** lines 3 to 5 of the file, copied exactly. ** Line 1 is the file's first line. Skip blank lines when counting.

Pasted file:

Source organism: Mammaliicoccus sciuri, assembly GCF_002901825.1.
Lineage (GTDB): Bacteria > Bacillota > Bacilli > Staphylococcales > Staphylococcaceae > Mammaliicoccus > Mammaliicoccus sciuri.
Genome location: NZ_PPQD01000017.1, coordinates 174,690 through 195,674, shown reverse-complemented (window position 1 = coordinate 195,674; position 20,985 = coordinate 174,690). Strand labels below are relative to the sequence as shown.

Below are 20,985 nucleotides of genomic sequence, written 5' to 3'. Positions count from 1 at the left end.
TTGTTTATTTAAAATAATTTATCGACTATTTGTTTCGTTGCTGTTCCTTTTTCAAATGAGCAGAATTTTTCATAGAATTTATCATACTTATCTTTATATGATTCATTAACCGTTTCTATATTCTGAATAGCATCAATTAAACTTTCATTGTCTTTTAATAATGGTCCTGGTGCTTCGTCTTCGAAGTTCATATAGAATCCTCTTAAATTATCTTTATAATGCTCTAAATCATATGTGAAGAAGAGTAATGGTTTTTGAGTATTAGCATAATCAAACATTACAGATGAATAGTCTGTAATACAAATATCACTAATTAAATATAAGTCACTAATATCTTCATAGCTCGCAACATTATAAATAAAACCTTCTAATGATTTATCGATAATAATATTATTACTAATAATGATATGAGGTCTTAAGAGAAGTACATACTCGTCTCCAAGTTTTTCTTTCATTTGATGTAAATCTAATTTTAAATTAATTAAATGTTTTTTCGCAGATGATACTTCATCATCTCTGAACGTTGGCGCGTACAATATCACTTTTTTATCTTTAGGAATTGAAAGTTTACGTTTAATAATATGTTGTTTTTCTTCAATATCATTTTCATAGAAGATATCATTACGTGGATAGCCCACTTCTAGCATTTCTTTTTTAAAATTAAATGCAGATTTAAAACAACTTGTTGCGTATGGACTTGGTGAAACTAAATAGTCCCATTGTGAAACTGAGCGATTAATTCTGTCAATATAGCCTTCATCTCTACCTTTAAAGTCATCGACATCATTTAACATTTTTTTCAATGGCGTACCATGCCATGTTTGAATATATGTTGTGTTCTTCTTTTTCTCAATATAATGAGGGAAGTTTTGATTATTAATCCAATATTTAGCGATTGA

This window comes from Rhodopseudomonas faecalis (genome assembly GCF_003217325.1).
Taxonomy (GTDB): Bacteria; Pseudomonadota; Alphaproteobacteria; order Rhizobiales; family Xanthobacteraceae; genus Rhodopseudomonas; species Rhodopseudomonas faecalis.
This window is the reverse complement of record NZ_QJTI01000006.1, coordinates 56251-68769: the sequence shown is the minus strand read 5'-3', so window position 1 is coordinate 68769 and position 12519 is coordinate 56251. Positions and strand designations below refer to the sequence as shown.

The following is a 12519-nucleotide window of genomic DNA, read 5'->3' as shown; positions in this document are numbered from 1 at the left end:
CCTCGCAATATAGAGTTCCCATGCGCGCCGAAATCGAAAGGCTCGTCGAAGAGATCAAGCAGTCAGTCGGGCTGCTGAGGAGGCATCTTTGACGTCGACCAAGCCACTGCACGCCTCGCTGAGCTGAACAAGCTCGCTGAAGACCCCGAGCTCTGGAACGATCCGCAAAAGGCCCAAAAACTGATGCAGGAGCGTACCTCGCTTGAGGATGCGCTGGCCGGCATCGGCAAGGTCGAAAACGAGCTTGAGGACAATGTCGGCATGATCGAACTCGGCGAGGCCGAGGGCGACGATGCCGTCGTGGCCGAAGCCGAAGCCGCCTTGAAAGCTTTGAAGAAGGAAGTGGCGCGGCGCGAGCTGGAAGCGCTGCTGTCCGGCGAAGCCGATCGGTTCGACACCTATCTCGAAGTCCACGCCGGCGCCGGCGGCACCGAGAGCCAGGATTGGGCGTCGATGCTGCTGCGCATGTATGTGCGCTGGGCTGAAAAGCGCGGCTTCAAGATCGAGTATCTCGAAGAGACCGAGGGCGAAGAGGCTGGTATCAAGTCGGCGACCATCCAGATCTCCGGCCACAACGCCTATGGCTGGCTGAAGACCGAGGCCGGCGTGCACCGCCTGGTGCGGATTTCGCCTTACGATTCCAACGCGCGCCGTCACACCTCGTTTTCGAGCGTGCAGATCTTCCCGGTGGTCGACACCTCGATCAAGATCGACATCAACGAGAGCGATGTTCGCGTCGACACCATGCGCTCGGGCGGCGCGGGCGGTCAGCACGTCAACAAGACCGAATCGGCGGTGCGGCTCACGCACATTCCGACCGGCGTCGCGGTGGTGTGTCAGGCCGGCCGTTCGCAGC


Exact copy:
Genome location: NZ_PPQD01000017.1, coordinates 174,690 through 195,674, shown reverse-complemented (window position 1 = coordinate 195,674; position 20,985 = coordinate 174,690). Strand labels below are relative to the sequence as shown.

Below are 20,985 nucleotides of genomic sequence, written 5' to 3'. Positions count from 1 at the left end.
TTGTTTATTTAAAATAATTTATCGACTATTTGTTTCGTTGCTGTTCCTTTTTCAAATGAGCAGAATTTTTCATAGAATTTATCATACTTATCTTTATATGATTCATTAACCGTTTCTATATTCTGAATAGCATCAATTAAACTTTCATTGTCTTTTAATAATGGTCCTGGTGCTTCGTCTTCGAAGTTCATATAGAATCCTCTTAAATTATCTTTATAATGCTCTAAATCATATGTGAAGAAGAGTAATGGTTTTTGAGTATTAGCATAATCAAACATTACAGATGAATAGTCTGTAATACAAATATCACTAATTAAATATAAGTCACTAATATCTTCATAGCTCGCAACATTATAAATAAAACCTTCTAATGATTTATCGATAATAATATTATTACTAATAATGATATGAGGTCTTAAGAGAAGTACATACTCGTCTCCAAGTTTTTCTTTCATTTGATGTAAATCTAATTTTAAATTAATTAAATGTTTTTTCGCAGATGATACTTCATCATCTCTGAACGTTGGCGCGTACAATATCACTTTTTTATCTTTAGGAATTGAAAGTTTACGTTTAATAATATGTTGTTTTTCTTCAATATCATTTTCATAGAAGATATCATTACGTGGATAGCCCACTTCTAGCATTTCTTTTTTAAAATTAAATGCAGATTTAAAACAACTTGTTGCGTATGGACTTGGTGAAACTAAATAGTCCCATTGTGAAACTGAGCGATTAATTCTGTCAATATAGCCTTCATCTCTACCTTTAAAGTCATCGACATCATTTAACATTTTTTTCAATGGCGTACCATGCCATGTTTGAATATATGTTGTGTTCTTCTTTTTCTCAATATAATGAGGGAAGTTTTGATTATTAATCCAATATTTAGCGATTGA